I’m still processing a bit, but I just had to get some thoughts down on my recent trip to Boulder, Co for ADIM14. Lead by Russell Brown, this event is “off the hook”, if I may quote Wacom’s Wes Maggio. I had no idea what to expect going in, and now I can’t believe it’s taken me this long to actually attend one.
ADIM is a design masterclass. That means they presume you are already proficient in the tools and techniques, but want a creative and inspirational kick to bring various elements together. And I’m telling you now – this is one power-packed event. You should certainly show up with your A game, this is by no means competitive. In fact, imagine around a hundred of the best creative digital artists in the business getting together to collaborate, compare notes, and generally just revel in sharing knowledge. There is some optional stress to get your project completed on time, but that’s nothing new for many of us. And there’s no penalty for not finishing (except you don’t get to take home your lantern).
The session that completely blew me away was Lisa Carney‘s sit-down on retouching. I’m now a fan. She burned through a lot of Photoshop information very quickly and kicked my ass. I’m going to be begging for her to contribute to my next book (if I’m lucky enough to write another).
When I showed up, I have to admit I was very intimidated. Some real rock stars attend this thing. But then you notice they’re all hanging out with everybody, setting up rooms, swapping stories, and mostly just being relaxed. After an hour or so, I got the picture; this is actually a creative retreat. This is a conference to get out of the rut of client demands and be set free on a project (or projects) to explore your own vision. There are just enough boundaries to keep you from spinning out of control, though.
Most of the time, I sat at the back of the room and watched the screens come to life. Every person had a work station, and every person was doing their own thing. That’s not to say it was like a junior college class where everyone’s checking Facebook. Far from it. This is the kind of event where people don’t take notes; they fold in what they’re hearing into what they’re doing. They’re learning by taking the bits they didn’t know (or forgot about), and carving new neural pathways right then and there. Imagine session musicians who are already seasoned pros just swapping riffs and picking up new material live on stage. It’s that fast.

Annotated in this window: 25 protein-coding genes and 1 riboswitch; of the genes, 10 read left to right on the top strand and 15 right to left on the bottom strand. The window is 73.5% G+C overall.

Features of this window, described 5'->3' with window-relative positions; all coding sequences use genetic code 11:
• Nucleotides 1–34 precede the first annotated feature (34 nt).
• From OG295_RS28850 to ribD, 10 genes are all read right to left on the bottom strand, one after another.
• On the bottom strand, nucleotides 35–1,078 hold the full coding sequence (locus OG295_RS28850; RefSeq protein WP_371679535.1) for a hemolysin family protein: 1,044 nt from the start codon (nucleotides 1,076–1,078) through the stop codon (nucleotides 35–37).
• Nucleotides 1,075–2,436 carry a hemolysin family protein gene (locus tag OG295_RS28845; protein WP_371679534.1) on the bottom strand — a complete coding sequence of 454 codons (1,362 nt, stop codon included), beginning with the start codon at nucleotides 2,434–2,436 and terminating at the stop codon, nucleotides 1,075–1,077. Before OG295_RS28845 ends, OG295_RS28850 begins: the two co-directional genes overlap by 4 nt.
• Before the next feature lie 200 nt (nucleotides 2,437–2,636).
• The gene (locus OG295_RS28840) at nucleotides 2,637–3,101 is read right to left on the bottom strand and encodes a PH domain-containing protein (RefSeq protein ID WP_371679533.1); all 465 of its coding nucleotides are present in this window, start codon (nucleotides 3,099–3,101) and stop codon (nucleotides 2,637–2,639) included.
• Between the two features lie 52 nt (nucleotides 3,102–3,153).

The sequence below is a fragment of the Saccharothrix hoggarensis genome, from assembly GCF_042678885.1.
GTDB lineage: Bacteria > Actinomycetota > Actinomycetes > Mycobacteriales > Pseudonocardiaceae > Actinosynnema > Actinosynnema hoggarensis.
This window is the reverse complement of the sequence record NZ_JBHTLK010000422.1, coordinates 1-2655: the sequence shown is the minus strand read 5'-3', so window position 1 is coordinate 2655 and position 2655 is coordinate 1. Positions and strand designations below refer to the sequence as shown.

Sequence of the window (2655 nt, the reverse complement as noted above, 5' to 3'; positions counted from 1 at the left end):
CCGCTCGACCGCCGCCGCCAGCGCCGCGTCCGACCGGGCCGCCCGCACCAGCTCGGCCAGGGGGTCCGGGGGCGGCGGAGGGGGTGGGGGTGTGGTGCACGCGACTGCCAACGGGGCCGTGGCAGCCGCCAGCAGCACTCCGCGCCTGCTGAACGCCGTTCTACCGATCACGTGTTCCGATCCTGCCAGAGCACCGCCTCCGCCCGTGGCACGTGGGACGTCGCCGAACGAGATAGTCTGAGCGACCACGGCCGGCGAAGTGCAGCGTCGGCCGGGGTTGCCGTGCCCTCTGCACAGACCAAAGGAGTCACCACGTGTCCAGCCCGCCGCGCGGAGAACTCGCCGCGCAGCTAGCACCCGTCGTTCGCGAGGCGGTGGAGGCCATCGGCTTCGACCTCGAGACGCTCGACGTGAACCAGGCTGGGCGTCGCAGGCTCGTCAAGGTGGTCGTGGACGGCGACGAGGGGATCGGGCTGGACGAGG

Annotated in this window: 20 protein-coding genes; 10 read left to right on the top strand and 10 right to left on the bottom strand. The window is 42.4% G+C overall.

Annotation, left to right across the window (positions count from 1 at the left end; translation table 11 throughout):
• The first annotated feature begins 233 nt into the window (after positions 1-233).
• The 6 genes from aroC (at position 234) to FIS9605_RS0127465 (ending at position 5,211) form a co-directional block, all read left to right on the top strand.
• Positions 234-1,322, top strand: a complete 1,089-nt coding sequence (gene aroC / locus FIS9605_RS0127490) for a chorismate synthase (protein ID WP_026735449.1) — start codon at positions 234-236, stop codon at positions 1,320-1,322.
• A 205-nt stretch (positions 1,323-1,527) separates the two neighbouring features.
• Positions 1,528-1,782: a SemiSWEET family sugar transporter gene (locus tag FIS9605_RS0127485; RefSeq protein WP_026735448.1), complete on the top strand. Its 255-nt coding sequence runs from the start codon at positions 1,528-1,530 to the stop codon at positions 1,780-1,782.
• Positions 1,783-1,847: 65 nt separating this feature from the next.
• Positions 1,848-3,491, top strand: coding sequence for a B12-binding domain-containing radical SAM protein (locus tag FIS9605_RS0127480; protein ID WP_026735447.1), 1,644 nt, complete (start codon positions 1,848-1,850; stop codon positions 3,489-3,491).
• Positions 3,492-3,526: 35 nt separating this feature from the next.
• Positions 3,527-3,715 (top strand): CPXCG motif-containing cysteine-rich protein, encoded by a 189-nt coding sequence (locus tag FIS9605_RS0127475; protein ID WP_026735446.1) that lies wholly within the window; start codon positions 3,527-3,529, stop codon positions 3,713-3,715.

And people… when they say this is a master class, believe it. Photoshop, Illustrator, InDesign, Typekit, printing, typography, Japanese calligraphy, video, laser cutting, manual assembly, and half a dozen other elements all crammed into three days. Wow. Even the down time is usually spent trading ideas and being creative.
The social aspect is not to be ignored, either. Walk around and say hi – it’s likely you will start chatting with people whose work you’ve admired or purchased, from movies to magazines to automobiles and scientific discoveries. And everybody’s nice. Really. When you have Mylar Geisha and walking nigiri, exactly how uptight do you think people can be?